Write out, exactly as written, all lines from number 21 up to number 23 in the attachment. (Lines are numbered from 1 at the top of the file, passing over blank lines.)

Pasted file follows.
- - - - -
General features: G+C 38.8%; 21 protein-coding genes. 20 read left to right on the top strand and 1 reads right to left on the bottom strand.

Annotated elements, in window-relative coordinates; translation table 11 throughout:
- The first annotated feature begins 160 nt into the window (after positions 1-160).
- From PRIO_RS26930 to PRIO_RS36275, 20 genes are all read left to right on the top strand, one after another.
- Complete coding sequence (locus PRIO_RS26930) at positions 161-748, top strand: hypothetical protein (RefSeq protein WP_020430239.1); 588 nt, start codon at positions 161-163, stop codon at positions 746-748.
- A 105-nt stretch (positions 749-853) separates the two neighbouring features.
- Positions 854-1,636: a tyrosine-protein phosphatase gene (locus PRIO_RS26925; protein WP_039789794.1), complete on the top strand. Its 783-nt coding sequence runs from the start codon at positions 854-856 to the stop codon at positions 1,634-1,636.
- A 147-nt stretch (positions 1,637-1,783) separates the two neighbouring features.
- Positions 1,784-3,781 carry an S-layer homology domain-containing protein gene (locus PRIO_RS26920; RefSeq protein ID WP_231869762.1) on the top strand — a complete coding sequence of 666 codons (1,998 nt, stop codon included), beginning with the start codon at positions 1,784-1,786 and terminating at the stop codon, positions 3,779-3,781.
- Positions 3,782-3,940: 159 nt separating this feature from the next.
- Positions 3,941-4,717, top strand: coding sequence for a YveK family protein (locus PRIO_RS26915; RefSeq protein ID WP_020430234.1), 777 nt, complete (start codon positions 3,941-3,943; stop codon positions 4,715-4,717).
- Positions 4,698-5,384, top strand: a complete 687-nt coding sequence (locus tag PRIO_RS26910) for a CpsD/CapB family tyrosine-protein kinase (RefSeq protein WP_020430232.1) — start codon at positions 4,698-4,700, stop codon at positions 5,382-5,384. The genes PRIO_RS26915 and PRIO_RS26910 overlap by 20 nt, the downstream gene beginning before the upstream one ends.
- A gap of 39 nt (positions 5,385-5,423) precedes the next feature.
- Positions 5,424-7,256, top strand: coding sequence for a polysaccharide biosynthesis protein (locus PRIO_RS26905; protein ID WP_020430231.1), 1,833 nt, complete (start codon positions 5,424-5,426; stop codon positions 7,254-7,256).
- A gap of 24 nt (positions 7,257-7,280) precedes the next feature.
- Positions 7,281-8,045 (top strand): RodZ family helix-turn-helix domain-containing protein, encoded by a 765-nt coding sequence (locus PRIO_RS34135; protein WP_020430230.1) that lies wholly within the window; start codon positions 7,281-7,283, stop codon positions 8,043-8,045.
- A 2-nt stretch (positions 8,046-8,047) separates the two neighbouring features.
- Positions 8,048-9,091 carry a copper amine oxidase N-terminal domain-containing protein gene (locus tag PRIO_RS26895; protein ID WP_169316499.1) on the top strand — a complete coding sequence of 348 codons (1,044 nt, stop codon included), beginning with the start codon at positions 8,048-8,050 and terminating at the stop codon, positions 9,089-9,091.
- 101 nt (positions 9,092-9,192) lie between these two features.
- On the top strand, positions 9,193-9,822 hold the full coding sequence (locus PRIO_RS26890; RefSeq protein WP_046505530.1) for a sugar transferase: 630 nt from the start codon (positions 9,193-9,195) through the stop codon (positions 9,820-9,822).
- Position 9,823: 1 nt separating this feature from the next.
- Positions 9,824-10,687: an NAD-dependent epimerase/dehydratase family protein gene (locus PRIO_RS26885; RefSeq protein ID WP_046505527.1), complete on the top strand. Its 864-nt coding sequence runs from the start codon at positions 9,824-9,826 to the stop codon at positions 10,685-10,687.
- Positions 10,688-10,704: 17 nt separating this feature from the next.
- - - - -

- Position 9,823: 1 nt separating this feature from the next.
- Positions 9,824-10,687: an NAD-dependent epimerase/dehydratase family protein gene (locus PRIO_RS26885; RefSeq protein ID WP_046505527.1), complete on the top strand. Its 864-nt coding sequence runs from the start codon at positions 9,824-9,826 to the stop codon at positions 10,685-10,687.
- Positions 10,688-10,704: 17 nt separating this feature from the next.